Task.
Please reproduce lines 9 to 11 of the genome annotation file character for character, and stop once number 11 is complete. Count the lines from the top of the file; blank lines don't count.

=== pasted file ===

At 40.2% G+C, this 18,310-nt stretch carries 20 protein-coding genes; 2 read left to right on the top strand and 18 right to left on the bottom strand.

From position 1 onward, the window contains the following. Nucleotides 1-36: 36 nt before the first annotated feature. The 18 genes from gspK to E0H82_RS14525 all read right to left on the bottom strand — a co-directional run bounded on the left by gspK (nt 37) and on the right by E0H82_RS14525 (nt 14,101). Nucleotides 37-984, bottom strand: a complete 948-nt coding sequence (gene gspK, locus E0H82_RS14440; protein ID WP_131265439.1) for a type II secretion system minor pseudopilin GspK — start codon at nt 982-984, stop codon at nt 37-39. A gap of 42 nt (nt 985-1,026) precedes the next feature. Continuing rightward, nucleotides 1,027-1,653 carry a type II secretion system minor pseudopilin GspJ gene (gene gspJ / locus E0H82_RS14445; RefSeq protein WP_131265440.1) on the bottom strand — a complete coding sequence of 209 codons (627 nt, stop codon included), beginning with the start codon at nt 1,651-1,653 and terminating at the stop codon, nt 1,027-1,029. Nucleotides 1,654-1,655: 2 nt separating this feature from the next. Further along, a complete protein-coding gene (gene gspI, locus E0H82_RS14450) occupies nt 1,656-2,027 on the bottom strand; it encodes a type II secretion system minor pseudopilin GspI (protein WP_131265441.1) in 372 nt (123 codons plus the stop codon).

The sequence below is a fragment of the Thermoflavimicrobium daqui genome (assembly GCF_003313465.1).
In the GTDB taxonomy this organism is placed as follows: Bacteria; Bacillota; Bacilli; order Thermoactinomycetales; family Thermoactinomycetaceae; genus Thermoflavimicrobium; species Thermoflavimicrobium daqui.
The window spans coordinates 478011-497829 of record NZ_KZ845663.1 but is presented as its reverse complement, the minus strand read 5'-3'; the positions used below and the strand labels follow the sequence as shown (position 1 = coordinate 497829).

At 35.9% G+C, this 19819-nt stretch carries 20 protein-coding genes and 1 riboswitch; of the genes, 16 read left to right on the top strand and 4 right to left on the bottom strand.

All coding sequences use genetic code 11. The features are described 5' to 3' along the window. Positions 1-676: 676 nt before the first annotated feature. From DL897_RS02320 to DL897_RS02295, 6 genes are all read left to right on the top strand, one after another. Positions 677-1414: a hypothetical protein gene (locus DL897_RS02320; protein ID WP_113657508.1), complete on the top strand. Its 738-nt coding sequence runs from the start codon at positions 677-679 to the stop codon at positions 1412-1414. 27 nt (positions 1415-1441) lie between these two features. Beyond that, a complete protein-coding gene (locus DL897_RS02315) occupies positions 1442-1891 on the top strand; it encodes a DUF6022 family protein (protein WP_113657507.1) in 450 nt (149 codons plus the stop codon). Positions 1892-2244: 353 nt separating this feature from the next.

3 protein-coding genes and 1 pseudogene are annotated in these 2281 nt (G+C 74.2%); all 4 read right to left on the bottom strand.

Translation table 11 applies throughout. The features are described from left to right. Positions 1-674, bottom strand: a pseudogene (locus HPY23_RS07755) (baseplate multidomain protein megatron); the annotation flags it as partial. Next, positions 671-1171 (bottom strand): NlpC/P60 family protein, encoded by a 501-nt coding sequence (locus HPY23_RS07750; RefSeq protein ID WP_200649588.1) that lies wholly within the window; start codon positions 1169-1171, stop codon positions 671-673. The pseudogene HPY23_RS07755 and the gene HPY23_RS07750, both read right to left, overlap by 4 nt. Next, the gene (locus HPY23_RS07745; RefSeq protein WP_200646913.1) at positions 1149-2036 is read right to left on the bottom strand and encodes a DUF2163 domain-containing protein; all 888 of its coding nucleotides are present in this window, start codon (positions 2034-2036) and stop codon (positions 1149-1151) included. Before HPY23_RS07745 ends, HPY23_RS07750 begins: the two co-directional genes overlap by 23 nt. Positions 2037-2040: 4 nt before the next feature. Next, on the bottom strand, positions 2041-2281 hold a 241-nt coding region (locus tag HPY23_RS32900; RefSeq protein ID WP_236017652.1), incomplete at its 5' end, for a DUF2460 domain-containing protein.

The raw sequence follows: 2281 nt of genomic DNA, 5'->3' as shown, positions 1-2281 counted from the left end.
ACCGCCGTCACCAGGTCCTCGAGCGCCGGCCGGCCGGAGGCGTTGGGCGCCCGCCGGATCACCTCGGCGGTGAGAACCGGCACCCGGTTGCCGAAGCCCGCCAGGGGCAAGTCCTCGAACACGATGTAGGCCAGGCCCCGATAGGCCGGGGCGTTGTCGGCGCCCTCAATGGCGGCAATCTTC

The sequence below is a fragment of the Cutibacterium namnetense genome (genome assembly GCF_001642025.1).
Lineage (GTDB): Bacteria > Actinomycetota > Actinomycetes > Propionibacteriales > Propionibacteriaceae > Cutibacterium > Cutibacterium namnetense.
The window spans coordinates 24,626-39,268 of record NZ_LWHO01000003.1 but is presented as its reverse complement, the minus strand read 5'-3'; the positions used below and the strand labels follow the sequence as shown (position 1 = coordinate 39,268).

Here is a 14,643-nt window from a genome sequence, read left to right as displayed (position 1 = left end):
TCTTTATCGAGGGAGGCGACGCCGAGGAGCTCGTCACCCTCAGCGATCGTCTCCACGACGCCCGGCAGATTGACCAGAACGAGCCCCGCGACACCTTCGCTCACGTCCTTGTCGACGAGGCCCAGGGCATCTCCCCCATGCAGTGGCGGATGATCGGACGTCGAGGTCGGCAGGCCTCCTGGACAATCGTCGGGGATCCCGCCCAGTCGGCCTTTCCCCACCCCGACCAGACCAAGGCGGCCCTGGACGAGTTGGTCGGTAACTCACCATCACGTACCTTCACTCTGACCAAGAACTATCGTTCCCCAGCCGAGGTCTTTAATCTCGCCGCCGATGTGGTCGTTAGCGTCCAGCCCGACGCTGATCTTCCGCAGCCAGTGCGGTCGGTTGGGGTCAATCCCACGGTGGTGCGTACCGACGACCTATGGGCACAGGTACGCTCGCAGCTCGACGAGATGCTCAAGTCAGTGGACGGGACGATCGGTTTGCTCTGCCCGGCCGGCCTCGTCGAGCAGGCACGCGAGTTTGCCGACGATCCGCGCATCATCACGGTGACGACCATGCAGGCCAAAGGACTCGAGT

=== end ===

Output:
Translation table 11 applies throughout. The features are described from left to right. Positions 1-674, bottom strand: a pseudogene (locus HPY23_RS07755) (baseplate multidomain protein megatron); the annotation flags it as partial. Next, positions 671-1171 (bottom strand): NlpC/P60 family protein, encoded by a 501-nt coding sequence (locus HPY23_RS07750; RefSeq protein ID WP_200649588.1) that lies wholly within the window; start codon positions 1169-1171, stop codon positions 671-673. The pseudogene HPY23_RS07755 and the gene HPY23_RS07750, both read right to left, overlap by 4 nt. Next, the gene (locus HPY23_RS07745; RefSeq protein WP_200646913.1) at positions 1149-2036 is read right to left on the bottom strand and encodes a DUF2163 domain-containing protein; all 888 of its coding nucleotides are present in this window, start codon (positions 2034-2036) and stop codon (positions 1149-1151) included. Before HPY23_RS07745 ends, HPY23_RS07750 begins: the two co-directional genes overlap by 23 nt. Positions 2037-2040: 4 nt before the next feature. Next, on the bottom strand, positions 2041-2281 hold a 241-nt coding region (locus tag HPY23_RS32900; RefSeq protein ID WP_236017652.1), incomplete at its 5' end, for a DUF2460 domain-containing protein.

The raw sequence follows: 2281 nt of genomic DNA, 5'->3' as shown, positions 1-2281 counted from the left end.
ACCGCCGTCACCAGGTCCTCGAGCGCCGGCCGGCCGGAGGCGTTGGGCGCCCGCCGGATCACCTCGGCGGTGAGAACCGGCACCCGGTTGCCGAAGCCCGCCAGGGGCAAGTCCTCGAACACGATGTAGGCCAGGCCCCGATAGGCCGGGGCGTTGTCGGCGCCCTCAATGGCGGCAATCTTC